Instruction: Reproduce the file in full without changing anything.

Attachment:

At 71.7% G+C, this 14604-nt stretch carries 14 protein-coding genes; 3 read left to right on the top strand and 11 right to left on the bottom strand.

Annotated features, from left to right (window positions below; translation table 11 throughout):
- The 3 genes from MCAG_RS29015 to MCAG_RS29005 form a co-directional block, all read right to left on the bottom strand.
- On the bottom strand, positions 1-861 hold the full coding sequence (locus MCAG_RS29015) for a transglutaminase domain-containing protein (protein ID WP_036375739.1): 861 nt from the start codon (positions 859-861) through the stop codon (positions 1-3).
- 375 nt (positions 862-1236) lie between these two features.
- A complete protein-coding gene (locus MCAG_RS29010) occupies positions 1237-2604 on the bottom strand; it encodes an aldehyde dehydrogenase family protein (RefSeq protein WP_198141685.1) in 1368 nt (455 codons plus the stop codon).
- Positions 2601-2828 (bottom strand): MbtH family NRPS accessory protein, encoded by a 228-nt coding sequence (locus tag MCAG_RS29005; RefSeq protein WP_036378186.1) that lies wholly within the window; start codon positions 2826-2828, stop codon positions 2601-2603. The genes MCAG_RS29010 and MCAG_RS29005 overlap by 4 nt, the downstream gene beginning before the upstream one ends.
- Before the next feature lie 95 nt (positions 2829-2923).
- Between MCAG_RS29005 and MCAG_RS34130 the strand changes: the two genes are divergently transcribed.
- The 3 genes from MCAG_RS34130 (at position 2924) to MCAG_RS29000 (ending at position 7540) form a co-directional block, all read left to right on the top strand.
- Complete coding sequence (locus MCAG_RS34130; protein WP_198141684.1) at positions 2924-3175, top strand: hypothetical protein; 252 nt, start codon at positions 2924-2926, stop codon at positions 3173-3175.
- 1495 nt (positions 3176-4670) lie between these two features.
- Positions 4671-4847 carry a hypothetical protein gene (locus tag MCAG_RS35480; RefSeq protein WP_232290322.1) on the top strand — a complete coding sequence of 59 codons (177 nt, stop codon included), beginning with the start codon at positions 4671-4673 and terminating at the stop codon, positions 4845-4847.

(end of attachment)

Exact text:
At 71.7% G+C, this 14604-nt stretch carries 14 protein-coding genes; 3 read left to right on the top strand and 11 right to left on the bottom strand.

Annotated features, from left to right (window positions below; translation table 11 throughout):
- The 3 genes from MCAG_RS29015 to MCAG_RS29005 form a co-directional block, all read right to left on the bottom strand.
- On the bottom strand, positions 1-861 hold the full coding sequence (locus MCAG_RS29015) for a transglutaminase domain-containing protein (protein ID WP_036375739.1): 861 nt from the start codon (positions 859-861) through the stop codon (positions 1-3).
- 375 nt (positions 862-1236) lie between these two features.
- A complete protein-coding gene (locus MCAG_RS29010) occupies positions 1237-2604 on the bottom strand; it encodes an aldehyde dehydrogenase family protein (RefSeq protein WP_198141685.1) in 1368 nt (455 codons plus the stop codon).
- Positions 2601-2828 (bottom strand): MbtH family NRPS accessory protein, encoded by a 228-nt coding sequence (locus tag MCAG_RS29005; RefSeq protein WP_036378186.1) that lies wholly within the window; start codon positions 2826-2828, stop codon positions 2601-2603. The genes MCAG_RS29010 and MCAG_RS29005 overlap by 4 nt, the downstream gene beginning before the upstream one ends.
- Before the next feature lie 95 nt (positions 2829-2923).
- Between MCAG_RS29005 and MCAG_RS34130 the strand changes: the two genes are divergently transcribed.
- The 3 genes from MCAG_RS34130 (at position 2924) to MCAG_RS29000 (ending at position 7540) form a co-directional block, all read left to right on the top strand.
- Complete coding sequence (locus MCAG_RS34130; protein WP_198141684.1) at positions 2924-3175, top strand: hypothetical protein; 252 nt, start codon at positions 2924-2926, stop codon at positions 3173-3175.
- 1495 nt (positions 3176-4670) lie between these two features.
- Positions 4671-4847 carry a hypothetical protein gene (locus tag MCAG_RS35480; RefSeq protein WP_232290322.1) on the top strand — a complete coding sequence of 59 codons (177 nt, stop codon included), beginning with the start codon at positions 4671-4673 and terminating at the stop codon, positions 4845-4847.